In the evenings, I spent hours looking through catalogs that came in the daily mail – one well-known lingerie company had suits in the professional section toward the back. The skirts were mini, the jackets even smaller. The message was clear: No sexy woman wore a button-down shirt underneath the suit jacket, just a lacy camisole to give a hint of mysteriousness. Luxurious navy crepe fabric, high heels essential.
The harder I tried to look like the catalog models and the office girls, the more complicated achieving that persona became. I started a diet only to gain a few pounds. I joined a gym. I didn’t go. I had the time but not the discipline.
By 30, I had been promoted into senior leadership roles, somewhat surprisingly because as the importance of my position at work grew, so did my waistline. I worked long hours while drinking gallons of coffee, as all my peers did. I loved the big titles and all the perks that came with them. I felt proud of my external life but my internal one was still the same 17 year-old girl who wanted the pretty, well-fitting suit and the matching heels.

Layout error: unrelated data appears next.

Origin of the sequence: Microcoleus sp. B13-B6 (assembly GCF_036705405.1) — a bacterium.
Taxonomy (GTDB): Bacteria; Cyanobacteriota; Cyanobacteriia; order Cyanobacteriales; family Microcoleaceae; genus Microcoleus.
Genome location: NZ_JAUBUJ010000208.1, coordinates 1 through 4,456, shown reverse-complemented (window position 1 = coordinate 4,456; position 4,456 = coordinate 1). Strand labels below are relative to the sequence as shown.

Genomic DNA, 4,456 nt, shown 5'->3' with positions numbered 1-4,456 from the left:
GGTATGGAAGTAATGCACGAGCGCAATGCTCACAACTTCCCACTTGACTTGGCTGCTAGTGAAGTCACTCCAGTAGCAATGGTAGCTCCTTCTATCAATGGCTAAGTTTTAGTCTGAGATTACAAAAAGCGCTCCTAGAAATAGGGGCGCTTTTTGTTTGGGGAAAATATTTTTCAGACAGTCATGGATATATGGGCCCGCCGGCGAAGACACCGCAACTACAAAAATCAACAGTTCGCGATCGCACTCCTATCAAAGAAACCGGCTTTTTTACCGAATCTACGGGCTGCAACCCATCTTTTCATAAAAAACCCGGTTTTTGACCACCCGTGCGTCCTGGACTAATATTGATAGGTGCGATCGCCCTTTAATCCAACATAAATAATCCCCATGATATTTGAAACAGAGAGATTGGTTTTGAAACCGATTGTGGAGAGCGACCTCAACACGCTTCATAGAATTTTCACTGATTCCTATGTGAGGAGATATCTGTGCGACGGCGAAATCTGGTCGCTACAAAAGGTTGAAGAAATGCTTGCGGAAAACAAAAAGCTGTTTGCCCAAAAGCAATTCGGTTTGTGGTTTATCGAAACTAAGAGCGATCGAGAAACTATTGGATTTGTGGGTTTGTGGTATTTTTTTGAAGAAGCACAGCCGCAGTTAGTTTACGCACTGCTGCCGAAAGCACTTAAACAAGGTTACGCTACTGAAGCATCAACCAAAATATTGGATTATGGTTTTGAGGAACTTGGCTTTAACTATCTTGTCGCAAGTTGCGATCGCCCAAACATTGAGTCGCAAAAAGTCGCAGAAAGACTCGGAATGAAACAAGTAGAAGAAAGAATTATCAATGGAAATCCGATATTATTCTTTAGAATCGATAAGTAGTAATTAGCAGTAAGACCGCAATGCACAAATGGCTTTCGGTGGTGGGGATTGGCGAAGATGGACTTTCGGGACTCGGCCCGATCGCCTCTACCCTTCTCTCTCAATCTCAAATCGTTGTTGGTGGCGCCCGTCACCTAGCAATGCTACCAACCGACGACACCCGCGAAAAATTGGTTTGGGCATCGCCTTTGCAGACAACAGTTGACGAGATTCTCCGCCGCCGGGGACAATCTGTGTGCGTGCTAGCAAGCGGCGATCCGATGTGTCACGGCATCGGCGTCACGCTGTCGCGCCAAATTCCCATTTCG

On my 35th birthday, the scale glared the 100 lbs. since graduating from high school.
After leaving my corporate job recently, I began to think about my life’s purpose. What is it? What am I meant to do now? I talked to my best friend about it and told her that maybe it was time to give up my lifelong, mentally consuming guilt around my body weight and my inability to do anything about it. Maybe effective weight loss was too elusive. Maybe the suit doesn’t actually fit. Maybe the heels are too absurdly high.
She told me that in her child development studies, she learned that humans never stop developing and, now, at 44 years old, we are at the period in which we start to understand and feel our pending mortality. I told her I noticed a few friends from middle school who turned up on a Facebook memorial page and how sad that made me. We’re at the halfway point, she said.